The Oak Ridge Leadership Computing Facility, a Department of Energy Office of Science user facility at DOE’s Oak Ridge National Laboratory, is pleased to announce a new allocation program for computing time on the IBM AC922 Summit supercomputer.
The program, called SummitPLUS, will provide allocations to computationally ready projects and run from January to October 2024. Applications for SummitPLUS are open and will run through Oct. 30, 2023. Subject matter experts in computational and computer sciences will review the applications, and awardees will be notified in November 2023.
Summit debuted in 2018 at No.1 on the TOP500 list of the world’s most powerful supercomputers with a peak performance of 200 petaflops. Since then, nearly 5,000 users have used Summit to conduct research on climate, energy, public health and national security. The system is still the second fastest supercomputer in the U.S. and remains a powerful and reliable instrument for scientific discovery. SummitPLUS offers an opportunity for research to continue on one of the world’s leading AI-enabled open science supercomputing platforms.
“Summit has been an invaluable resource for our users and the broader HPC community for the past four years,” said Gina Tourassi, director of the National Center for Computational Sciences at ORNL. “We are excited at the opportunity to extend Summit’s life and impact for another year and look forward to the insights from future projects.”
“SummitPLUS is all about the science community wringing the last bit of scientific impact out of what has been a remarkably successful supercomputer,” said Bronson Messer, director of science for the OLCF. “We are very excited about the possibilities this short-term access to Summit will present to researchers.”
For SummitPLUS, the OLCF is soliciting large-scale scientific computing proposals from projects that are computationally ready to leverage Summit. In addition to traditional simulation-based projects, the call for proposals is open to projects in data science, such as data-intensive computing, and in AI, such as machine learning, neural networks and reduced models for scientific data. Crosscutting proposals that target the convergence of simulation, data and learning are also encouraged. Typical project sizes are expected to range from 100,000 to 250,000 node hours. SummitPLUS is open to researchers from academia, industry and government agencies.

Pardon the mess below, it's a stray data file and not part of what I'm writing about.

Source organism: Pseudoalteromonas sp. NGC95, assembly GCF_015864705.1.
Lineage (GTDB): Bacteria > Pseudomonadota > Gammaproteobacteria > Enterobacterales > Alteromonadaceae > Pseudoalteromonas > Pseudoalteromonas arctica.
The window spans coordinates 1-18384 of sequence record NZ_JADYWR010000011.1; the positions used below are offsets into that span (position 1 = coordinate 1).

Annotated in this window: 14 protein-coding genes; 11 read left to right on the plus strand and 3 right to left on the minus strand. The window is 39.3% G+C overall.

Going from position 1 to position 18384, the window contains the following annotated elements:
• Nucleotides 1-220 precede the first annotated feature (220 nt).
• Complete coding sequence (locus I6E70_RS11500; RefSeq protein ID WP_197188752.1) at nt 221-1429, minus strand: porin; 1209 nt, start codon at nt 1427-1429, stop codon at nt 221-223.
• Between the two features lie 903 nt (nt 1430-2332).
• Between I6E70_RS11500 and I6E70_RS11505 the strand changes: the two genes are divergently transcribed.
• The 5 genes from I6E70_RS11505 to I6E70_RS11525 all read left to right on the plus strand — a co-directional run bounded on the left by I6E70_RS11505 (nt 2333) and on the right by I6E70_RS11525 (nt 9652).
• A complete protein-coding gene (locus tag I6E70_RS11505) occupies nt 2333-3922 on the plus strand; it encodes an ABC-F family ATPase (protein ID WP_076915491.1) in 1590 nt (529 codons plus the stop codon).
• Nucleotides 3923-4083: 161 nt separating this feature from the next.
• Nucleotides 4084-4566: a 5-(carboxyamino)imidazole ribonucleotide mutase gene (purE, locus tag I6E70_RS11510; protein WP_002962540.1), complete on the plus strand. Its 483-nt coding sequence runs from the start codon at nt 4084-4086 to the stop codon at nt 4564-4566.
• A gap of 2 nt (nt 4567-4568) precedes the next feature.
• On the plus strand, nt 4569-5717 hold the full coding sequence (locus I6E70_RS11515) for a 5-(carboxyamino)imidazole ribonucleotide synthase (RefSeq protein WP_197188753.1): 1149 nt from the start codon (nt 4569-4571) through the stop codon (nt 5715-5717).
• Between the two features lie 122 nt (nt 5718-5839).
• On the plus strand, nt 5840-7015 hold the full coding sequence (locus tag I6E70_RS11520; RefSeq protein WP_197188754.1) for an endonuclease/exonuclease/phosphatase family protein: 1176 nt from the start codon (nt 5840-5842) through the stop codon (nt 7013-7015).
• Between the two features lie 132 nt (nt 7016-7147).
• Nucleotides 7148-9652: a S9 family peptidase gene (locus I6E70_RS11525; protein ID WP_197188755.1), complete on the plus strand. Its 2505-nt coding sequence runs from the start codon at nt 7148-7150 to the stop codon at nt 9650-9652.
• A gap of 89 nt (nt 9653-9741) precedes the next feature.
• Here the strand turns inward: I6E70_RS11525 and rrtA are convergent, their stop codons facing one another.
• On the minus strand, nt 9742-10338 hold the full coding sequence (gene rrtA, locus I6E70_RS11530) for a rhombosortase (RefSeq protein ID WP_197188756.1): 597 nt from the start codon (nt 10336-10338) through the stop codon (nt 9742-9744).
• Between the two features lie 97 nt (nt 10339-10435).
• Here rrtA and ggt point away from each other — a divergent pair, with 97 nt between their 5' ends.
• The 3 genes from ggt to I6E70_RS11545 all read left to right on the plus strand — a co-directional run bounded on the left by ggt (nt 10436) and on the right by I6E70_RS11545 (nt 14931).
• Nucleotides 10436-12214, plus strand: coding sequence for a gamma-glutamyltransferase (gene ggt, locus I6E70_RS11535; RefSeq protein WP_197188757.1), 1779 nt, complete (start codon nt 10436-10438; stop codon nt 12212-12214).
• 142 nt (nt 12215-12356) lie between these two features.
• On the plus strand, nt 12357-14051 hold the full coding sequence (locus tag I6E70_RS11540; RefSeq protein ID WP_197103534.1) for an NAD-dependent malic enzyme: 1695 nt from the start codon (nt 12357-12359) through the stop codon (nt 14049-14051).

Allocations for DOE leadership computing facilities have been traditionally awarded through three mechanisms: the Innovative and Novel Computational Impact on Theory and Experiment, the Advanced Scientific Computing Research Leadership Computing Challenge, and the OLCF Director’s Discretionary program. All current projects with allocations on Summit will have until Dec. 18, 2023, to complete their work and remove data from the Alpine file system, which will be decommissioned and destroyed at the end of 2023. New projects will have access to Summit and the new Alpine 2 file system in January of 2024.
For more information on SummitPLUS and a list of important deadlines for current projects, visit https://www.olcf.ornl.gov/summit-plus/.
UT-Battelle manages ORNL for DOE’s Office of Science, the single largest supporter of basic research in the physical sciences in the United States. DOE’s Office of Science is working to address some of the most pressing challenges of our time. For more information, visit https://energy.gov/science.